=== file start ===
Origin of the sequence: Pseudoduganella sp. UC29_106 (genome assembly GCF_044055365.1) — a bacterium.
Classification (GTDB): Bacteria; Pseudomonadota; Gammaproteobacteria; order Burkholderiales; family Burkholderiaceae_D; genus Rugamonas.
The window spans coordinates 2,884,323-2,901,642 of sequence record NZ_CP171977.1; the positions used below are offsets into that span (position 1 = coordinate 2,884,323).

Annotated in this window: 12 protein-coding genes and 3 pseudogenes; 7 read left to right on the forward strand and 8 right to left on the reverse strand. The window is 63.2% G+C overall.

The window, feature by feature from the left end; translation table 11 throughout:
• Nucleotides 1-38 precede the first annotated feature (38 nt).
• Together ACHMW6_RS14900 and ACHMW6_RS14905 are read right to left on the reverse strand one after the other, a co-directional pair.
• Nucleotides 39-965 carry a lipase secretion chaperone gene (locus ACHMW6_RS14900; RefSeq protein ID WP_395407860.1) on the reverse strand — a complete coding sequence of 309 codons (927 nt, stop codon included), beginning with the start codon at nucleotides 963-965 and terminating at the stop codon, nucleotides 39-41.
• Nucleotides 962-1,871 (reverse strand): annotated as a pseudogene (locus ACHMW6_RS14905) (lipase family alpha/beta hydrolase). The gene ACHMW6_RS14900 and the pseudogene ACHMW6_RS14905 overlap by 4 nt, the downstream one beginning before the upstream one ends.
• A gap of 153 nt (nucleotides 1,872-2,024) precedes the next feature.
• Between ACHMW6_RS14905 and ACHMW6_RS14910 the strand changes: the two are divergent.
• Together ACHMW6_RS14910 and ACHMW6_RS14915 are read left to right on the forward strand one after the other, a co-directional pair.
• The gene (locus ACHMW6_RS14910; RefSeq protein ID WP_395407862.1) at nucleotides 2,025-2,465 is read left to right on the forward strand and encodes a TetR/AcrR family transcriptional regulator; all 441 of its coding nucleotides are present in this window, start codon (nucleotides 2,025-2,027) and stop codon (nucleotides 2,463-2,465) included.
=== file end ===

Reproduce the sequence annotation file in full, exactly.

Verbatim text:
Origin of the sequence: Pseudoduganella sp. UC29_106 (genome assembly GCF_044055365.1) — a bacterium.
Classification (GTDB): Bacteria; Pseudomonadota; Gammaproteobacteria; order Burkholderiales; family Burkholderiaceae_D; genus Rugamonas.
The window spans coordinates 2,884,323-2,901,642 of sequence record NZ_CP171977.1; the positions used below are offsets into that span (position 1 = coordinate 2,884,323).

Annotated in this window: 12 protein-coding genes and 3 pseudogenes; 7 read left to right on the forward strand and 8 right to left on the reverse strand. The window is 63.2% G+C overall.

The window, feature by feature from the left end; translation table 11 throughout:
• Nucleotides 1-38 precede the first annotated feature (38 nt).
• Together ACHMW6_RS14900 and ACHMW6_RS14905 are read right to left on the reverse strand one after the other, a co-directional pair.
• Nucleotides 39-965 carry a lipase secretion chaperone gene (locus ACHMW6_RS14900; RefSeq protein ID WP_395407860.1) on the reverse strand — a complete coding sequence of 309 codons (927 nt, stop codon included), beginning with the start codon at nucleotides 963-965 and terminating at the stop codon, nucleotides 39-41.
• Nucleotides 962-1,871 (reverse strand): annotated as a pseudogene (locus ACHMW6_RS14905) (lipase family alpha/beta hydrolase). The gene ACHMW6_RS14900 and the pseudogene ACHMW6_RS14905 overlap by 4 nt, the downstream one beginning before the upstream one ends.
• A gap of 153 nt (nucleotides 1,872-2,024) precedes the next feature.
• Between ACHMW6_RS14905 and ACHMW6_RS14910 the strand changes: the two are divergent.
• Together ACHMW6_RS14910 and ACHMW6_RS14915 are read left to right on the forward strand one after the other, a co-directional pair.
• The gene (locus ACHMW6_RS14910; RefSeq protein ID WP_395407862.1) at nucleotides 2,025-2,465 is read left to right on the forward strand and encodes a TetR/AcrR family transcriptional regulator; all 441 of its coding nucleotides are present in this window, start codon (nucleotides 2,025-2,027) and stop codon (nucleotides 2,463-2,465) included.